If you ask my kids, SpongeBob SquarePants is practically a member of my family. He’s with us all the time— singing tunes from the car headrest monitors, happily dancing on our big screen TV, speaking out on their tablets and sometimes, he emerges from the depths of our toy box for guest appearances. So naturally, when I heard that Nickelodeon Universe opened just 15 minutes from my house in East Rutherford, I was all in—we’ve traveled farther than that for fun. And since a certain, lovable sponge would be in the flesh to greet my 4-year-old son, 8-year-old daughter and 5-year-old goddaughter—plus two record-breaking roller coasters—I knew this would be the best day ever, as their buddy likes to say.
I did some research and found that the 8-acre indoor theme park at the American Dream complex is the second of its kind in the country (the other is at Mall of America in Minnesota), and the biggest indoor theme park in North America. Despite those impressive facts, I wasn’t expecting anything that would make this park more awesome than any other that I’ve been to, but I was pleasantly surprised at how cool it really is—and that we never have to worry about a sudden downpour or cold temps.
As we descended the escalator at the entrance, there was so much eye candy (hello SpongeBob!) that my kids were pulling at me in every direction. My husband and I quickly implemented our strategy: We would divide and conquer because my daughter and goddaughter could totally take on the thrill rides, and my son would have a ball exploring the themed attractions that were more geared toward littles.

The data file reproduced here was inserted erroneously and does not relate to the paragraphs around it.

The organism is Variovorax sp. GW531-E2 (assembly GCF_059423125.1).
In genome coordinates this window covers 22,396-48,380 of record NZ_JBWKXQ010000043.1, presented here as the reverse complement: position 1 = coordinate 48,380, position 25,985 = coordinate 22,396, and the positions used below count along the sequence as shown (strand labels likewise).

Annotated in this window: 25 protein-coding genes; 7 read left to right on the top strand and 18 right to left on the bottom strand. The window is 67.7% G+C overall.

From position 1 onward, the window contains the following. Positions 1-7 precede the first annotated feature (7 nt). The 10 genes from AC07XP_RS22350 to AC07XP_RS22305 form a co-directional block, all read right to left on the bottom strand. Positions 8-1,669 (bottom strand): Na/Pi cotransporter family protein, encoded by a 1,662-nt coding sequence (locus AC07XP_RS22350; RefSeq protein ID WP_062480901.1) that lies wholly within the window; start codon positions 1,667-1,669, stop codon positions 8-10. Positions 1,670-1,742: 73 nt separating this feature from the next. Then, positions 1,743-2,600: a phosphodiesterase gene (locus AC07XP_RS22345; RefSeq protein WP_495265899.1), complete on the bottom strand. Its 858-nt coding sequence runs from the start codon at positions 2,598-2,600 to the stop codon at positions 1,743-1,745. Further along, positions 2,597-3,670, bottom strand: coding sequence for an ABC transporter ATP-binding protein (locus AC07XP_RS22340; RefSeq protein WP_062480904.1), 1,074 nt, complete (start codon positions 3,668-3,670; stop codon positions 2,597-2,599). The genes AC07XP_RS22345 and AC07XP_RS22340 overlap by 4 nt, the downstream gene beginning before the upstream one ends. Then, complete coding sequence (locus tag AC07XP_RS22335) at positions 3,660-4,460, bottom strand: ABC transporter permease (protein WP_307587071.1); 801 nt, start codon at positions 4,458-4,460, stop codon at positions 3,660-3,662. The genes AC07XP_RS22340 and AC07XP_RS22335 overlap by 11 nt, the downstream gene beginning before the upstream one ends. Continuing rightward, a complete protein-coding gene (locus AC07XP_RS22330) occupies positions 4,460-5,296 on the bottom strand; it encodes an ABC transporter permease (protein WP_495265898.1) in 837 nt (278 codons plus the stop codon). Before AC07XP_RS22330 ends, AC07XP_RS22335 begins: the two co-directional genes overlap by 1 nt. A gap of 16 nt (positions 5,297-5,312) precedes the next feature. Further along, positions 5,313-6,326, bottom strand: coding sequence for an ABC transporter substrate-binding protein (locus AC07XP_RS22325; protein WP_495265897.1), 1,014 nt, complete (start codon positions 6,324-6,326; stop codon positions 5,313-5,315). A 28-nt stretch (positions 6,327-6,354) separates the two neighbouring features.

Before anyone got strapped into a ride, though, we had to get in our meet and greets with a parade of Nickelodeon characters including Boots from Dora the Explorer, Teenage Mutant Ninja Turtles, and Chase from Paw Patrol. The highlight for my kids of course was SpongeBob and his sidekick Patrick. My kids waited patiently (there was a short line) to get up to the stage and pose for photos with their honorary brother.
After, we all headed to the split-level Paw Patrol playground in the middle of the park. My son was having a ball on the slides, pits and foam blocks in the Adventure Bay area that’s designed for younger kids. The girls were clamoring to try the rides, so my husband parked on one of the long benches lining the sides and we headed to more serious thrills.
The first was SpongeBob’s Jellyfish Jam, which looked like the type of wave swinger you’d see at Great Adventure or boardwalk amusement parks. The ride started typically, rising and spinning slowly in a circle. It felt like we swung in slow motion for 20 seconds before coming back down. But then a few seconds later, the ride ascended to an even greater height and swerved with near dizzying speed. I was blown away—this wasn’t like any wave swinger I’d ever been on.
After, I needed a moment to steady myself, so I watched my girls brave Kraang Prime Pandemonium!, a pendulum ride that does 360˚ loops in both directions and even leaves riders upside down for a few seconds at the top. My daughter loved it, but after that, my goddaughter proclaimed her thrill ride experience was over. She was staying on land and joined my son at the playground.